Commentary: Into the Homestretch

The nights are cooler and the days are shorter. The long Labor Day weekend is behind us and the kids are back in school. You know what that means? The fourth quarter — the period so many of us count on to “make our year” — is upon us.

It’s the one quarter of the year that generates an outsized percentage of revenue and profit, especially within the consumer sector that accounts for some 70 percent of the U.S. economy. With the harvest season falling at the same time, the agriculture sector and its increasingly important export-generated earnings also count on the final quarter to be a major revenue-producing time of year.

The peaceful, lazy, hazy summertime that many of us remember from our earlier days is gone, replaced by hurricanes in the Gulf, tornadoes at the U.S. Tennis Open (in New York!), political conventions, wildly fluctuating markets, financial turmoil in Europe, uncertain growth in key Asian economies, and perhaps most worrisome of all to those who read the JOC, an increasingly uncertain waterfront labor environment on all three coasts.

This column marks the fifth of the past seven that I’ve written about our industry’s unsettled labor relations. I’d really like to write about other things, and you would, no doubt, like to be reading about other things, as well. But how can we ignore the elephant in the room that may well break all the china and the furniture before it can be brought under control?

That many of my fellow writers in the trade and transportation industry have been provided with lots of material for their publications goes without saying. However, that The Oregonian newspaper in Portland has been running articles about waterfront labor issues for weeks, in fact, since June, is astounding. What’s going on?

The negotiations on the East and Gulf coasts between the International Longshoremen’s Association and employers’ group United States Maritime Alliance are moving quickly to a conclusion. By the time you read this, we’ll either have a deal or the expiration of the current contract will be just a week away.

It’s clear the union has dug in its heels to protect what it sees as its jurisdiction over jobs in its region, especially over the matter of chassis. The public, which has pretty much lost most (or all) of its sympathy for unions, couldn’t care less about chassis. The public will react to learning that the average ILA worker earns $124,138 a year in wages and benefits and that one-third of longshore workers at the Port of New York and New Jersey top something like $208,000. Try explaining that to an unemployed office, construction, retail or any of dozens of other types of worker.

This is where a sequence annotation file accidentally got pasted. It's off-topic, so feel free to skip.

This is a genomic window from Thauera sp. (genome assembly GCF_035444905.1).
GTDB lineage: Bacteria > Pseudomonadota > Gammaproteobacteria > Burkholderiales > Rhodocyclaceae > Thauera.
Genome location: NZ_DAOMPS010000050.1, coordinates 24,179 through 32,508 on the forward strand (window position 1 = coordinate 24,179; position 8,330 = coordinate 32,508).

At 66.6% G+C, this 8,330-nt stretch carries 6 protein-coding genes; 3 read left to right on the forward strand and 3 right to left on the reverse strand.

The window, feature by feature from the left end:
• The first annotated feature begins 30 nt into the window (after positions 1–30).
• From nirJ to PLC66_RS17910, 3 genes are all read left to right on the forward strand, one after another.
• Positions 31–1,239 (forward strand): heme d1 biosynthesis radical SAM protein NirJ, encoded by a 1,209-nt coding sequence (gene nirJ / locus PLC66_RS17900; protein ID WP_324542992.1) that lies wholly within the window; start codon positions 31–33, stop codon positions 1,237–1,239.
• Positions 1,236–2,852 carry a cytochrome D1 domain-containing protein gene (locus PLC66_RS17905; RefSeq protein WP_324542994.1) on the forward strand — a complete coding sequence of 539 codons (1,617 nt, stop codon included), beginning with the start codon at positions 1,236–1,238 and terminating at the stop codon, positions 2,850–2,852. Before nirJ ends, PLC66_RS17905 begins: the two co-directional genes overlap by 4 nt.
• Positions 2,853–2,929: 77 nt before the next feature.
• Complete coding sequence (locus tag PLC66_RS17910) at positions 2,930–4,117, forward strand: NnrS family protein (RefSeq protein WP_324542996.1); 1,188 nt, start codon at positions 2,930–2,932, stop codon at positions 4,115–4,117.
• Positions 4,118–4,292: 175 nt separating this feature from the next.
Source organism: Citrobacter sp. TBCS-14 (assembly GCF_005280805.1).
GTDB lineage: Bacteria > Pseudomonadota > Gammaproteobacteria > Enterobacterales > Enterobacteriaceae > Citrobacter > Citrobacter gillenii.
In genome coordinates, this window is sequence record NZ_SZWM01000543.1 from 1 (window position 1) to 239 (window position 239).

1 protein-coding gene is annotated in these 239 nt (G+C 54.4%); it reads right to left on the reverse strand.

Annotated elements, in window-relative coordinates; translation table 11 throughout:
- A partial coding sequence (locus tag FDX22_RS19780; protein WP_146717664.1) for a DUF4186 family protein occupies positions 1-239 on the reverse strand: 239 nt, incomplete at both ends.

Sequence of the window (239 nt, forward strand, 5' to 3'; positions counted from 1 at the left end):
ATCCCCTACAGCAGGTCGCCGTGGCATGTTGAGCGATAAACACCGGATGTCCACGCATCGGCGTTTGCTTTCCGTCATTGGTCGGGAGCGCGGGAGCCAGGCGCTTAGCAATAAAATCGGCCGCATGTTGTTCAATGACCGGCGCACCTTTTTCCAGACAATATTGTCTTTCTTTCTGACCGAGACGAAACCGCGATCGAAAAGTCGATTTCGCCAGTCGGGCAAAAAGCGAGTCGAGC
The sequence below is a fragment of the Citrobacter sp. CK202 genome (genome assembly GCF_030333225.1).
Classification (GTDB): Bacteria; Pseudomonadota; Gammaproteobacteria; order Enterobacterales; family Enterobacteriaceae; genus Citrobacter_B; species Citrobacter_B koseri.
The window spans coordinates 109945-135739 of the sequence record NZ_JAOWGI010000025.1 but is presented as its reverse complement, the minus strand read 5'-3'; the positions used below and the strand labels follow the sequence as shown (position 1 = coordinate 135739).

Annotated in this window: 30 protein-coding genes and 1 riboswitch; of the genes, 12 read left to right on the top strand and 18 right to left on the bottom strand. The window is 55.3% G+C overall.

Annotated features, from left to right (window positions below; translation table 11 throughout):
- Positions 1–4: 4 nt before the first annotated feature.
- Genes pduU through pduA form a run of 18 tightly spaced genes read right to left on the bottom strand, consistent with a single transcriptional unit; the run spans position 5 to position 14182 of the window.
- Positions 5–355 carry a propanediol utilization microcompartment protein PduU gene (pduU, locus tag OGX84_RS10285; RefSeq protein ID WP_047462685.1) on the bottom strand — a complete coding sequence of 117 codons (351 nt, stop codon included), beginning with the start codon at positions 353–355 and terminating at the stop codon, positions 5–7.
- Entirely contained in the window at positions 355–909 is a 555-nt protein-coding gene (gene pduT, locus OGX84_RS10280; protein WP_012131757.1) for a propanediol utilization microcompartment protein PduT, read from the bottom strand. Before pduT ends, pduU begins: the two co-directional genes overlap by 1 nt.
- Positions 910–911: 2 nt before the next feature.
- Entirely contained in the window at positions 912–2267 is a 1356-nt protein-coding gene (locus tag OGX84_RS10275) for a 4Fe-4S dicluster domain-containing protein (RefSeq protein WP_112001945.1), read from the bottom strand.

In the Pacific Northwest, there have been disruptions in Portland over two disputed jobs that have been held by the International Brotherhood of Electrical Workers union for almost 40 years, but that the International Longshore and Warehouse Union wants for its very own. Angry about being defeated in court (although it’s not clear it’s accepted defeat), the ILWU is agitating about another upcoming contract, this one for the handling of bulk agricultural commodities that are shipped out of Pacific Northwest ports.

The issues here are complex and outside what most of us see on a daily basis, but the current contract for the grain handlers also expires on Sept. 30, and resolution is not yet clear.

For some perspective, Pacific Northwest ports handle nearly half of all U.S. wheat exports and about a quarter of all U.S. grain exports. More than a quarter of U.S. soybean exports pass through the region. The wheat exports alone are worth an estimated $10 billion. The approximately 2,300 longshore union members in the Pacific Northwest earn an average of about $98,000 a year — again, a figure that’s not likely to engender much sympathy beyond union members themselves.

So, stay tuned for an exciting last week of September and maybe beyond for the concluding chapters of this saga. Did someone say something about an election in November?

Barry Horowitz is the principal of CMS Consulting Services. Contact him at 503-208-2232 or at

For the full story: Log In, Register for Free or Subscribe